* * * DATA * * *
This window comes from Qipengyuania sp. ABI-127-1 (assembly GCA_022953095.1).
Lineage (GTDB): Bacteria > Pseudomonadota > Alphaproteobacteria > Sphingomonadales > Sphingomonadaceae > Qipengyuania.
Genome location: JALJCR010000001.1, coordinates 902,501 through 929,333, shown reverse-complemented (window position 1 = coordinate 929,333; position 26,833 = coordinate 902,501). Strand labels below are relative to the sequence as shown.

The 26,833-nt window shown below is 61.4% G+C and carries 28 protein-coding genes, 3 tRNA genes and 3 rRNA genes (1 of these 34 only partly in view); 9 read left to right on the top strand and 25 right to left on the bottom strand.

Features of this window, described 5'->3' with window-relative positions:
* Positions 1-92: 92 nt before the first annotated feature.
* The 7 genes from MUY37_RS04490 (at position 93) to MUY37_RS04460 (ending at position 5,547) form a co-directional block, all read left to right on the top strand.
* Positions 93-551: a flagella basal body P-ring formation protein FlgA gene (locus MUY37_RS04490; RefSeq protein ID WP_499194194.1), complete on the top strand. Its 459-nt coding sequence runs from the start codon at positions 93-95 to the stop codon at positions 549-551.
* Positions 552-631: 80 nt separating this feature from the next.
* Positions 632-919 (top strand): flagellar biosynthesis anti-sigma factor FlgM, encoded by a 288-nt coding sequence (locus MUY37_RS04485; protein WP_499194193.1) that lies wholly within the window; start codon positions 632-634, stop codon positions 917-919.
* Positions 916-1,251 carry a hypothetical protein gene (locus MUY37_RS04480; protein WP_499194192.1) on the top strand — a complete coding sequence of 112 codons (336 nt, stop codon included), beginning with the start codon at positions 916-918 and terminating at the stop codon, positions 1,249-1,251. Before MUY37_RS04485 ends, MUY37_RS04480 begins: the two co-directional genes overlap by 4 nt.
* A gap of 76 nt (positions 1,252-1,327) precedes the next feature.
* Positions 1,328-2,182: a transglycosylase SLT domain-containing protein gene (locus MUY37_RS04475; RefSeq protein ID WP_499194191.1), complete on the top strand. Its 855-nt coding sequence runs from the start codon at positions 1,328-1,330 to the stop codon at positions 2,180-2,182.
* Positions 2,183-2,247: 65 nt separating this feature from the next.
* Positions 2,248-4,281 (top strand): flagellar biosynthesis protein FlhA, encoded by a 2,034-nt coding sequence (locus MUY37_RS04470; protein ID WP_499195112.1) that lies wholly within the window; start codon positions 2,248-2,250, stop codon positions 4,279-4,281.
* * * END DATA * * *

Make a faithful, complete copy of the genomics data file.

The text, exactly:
This window comes from Qipengyuania sp. ABI-127-1 (assembly GCA_022953095.1).
Lineage (GTDB): Bacteria > Pseudomonadota > Alphaproteobacteria > Sphingomonadales > Sphingomonadaceae > Qipengyuania.
Genome location: JALJCR010000001.1, coordinates 902,501 through 929,333, shown reverse-complemented (window position 1 = coordinate 929,333; position 26,833 = coordinate 902,501). Strand labels below are relative to the sequence as shown.

The 26,833-nt window shown below is 61.4% G+C and carries 28 protein-coding genes, 3 tRNA genes and 3 rRNA genes (1 of these 34 only partly in view); 9 read left to right on the top strand and 25 right to left on the bottom strand.

Features of this window, described 5'->3' with window-relative positions:
* Positions 1-92: 92 nt before the first annotated feature.
* The 7 genes from MUY37_RS04490 (at position 93) to MUY37_RS04460 (ending at position 5,547) form a co-directional block, all read left to right on the top strand.
* Positions 93-551: a flagella basal body P-ring formation protein FlgA gene (locus MUY37_RS04490; RefSeq protein ID WP_499194194.1), complete on the top strand. Its 459-nt coding sequence runs from the start codon at positions 93-95 to the stop codon at positions 549-551.
* Positions 552-631: 80 nt separating this feature from the next.
* Positions 632-919 (top strand): flagellar biosynthesis anti-sigma factor FlgM, encoded by a 288-nt coding sequence (locus MUY37_RS04485; protein WP_499194193.1) that lies wholly within the window; start codon positions 632-634, stop codon positions 917-919.
* Positions 916-1,251 carry a hypothetical protein gene (locus MUY37_RS04480; protein WP_499194192.1) on the top strand — a complete coding sequence of 112 codons (336 nt, stop codon included), beginning with the start codon at positions 916-918 and terminating at the stop codon, positions 1,249-1,251. Before MUY37_RS04485 ends, MUY37_RS04480 begins: the two co-directional genes overlap by 4 nt.
* A gap of 76 nt (positions 1,252-1,327) precedes the next feature.
* Positions 1,328-2,182: a transglycosylase SLT domain-containing protein gene (locus MUY37_RS04475; RefSeq protein ID WP_499194191.1), complete on the top strand. Its 855-nt coding sequence runs from the start codon at positions 1,328-1,330 to the stop codon at positions 2,180-2,182.
* Positions 2,183-2,247: 65 nt separating this feature from the next.
* Positions 2,248-4,281 (top strand): flagellar biosynthesis protein FlhA, encoded by a 2,034-nt coding sequence (locus MUY37_RS04470; protein ID WP_499195112.1) that lies wholly within the window; start codon positions 2,248-2,250, stop codon positions 4,279-4,281.